"The A350 hasn't flown, but it has the same game plan as the 787, to be as efficient as possible in a smaller package," Hamlin said. "Singapore took 20 of them while returning bigger planes and taking (a few) A380s.
"We've seen that aircraft with too many seats haven't done so well," he added. "As (former AMR CEO) Bob Crandall once said, 'Nobody ever went broke with an aircraft that is too small.'"
United is the first U.S. carrier to fly the 787, but ANA,
Japan Air Lines
have flown the aircraft to and from the U.S. Of the 33 now flying, ANA has 16, JAL has six, Ethiopian,
, and United have two each and
has one. Boeing has 805 firm orders. Potential orders from
(DAL - Get Report)
, which inherited an order from
, have not yet been booked and are not counted.
Despite "teething problems," customers have been happy with the 787, said aviation consultant Scott Hamilton. "I haven't heard of any airline having any particular problems with the airplane once it entered service," he said. ANA and Air India briefly grounded aircraft due to engine problems.
Like many major construction projects, the 787 arrived late and over budget. The first delivery was three years late and, even last week, questions arose about how quickly the next three United 787s will arrive. Boeing long ago admitted to major flaws in its execution of a plan to outsource key components to an array of vendors around the world. In setting up a second 787 plant in Charleston, S.C., Boeing stepped into the hornet's nest of Congressional anti-labor hysteria, which the company reeled in by negotiating a new contract with the International Association of Machinists in 2011. Now, the IAM is seeking to organize the Charleston plant.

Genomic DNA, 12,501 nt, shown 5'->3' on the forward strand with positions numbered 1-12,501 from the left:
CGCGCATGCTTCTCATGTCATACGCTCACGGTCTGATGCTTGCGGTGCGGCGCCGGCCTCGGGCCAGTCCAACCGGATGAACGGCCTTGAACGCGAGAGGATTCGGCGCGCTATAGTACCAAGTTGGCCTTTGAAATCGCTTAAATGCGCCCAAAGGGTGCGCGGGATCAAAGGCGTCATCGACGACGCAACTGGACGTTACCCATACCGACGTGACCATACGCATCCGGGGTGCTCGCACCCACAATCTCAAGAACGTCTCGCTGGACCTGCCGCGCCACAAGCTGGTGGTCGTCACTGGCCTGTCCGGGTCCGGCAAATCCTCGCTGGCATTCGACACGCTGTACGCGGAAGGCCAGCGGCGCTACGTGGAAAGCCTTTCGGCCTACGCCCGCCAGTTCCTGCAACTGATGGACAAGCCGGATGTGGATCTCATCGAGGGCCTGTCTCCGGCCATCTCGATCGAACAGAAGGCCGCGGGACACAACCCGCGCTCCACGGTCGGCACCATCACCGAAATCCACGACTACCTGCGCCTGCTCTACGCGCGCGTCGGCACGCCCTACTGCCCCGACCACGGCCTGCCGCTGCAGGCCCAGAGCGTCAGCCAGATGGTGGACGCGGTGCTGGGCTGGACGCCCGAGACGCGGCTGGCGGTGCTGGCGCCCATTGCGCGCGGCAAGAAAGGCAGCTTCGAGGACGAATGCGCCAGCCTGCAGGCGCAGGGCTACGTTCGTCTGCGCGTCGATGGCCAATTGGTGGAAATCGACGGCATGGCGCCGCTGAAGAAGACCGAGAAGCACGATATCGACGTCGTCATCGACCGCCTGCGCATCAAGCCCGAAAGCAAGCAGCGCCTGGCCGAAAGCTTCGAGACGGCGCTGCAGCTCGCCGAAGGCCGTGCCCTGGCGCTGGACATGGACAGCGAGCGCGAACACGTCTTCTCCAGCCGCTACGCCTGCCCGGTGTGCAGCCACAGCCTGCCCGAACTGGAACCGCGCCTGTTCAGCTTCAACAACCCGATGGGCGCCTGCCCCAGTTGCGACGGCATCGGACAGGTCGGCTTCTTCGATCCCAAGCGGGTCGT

In August, Australia's
said it would cancel orders for 35 787s; the airline still has options for 50 of the planes. In March, China Eastern cancelled an order for 24 aircraft. But orders come and go. Boeing once had about 860 orders. Now, it has orders for 805 after delivering 33.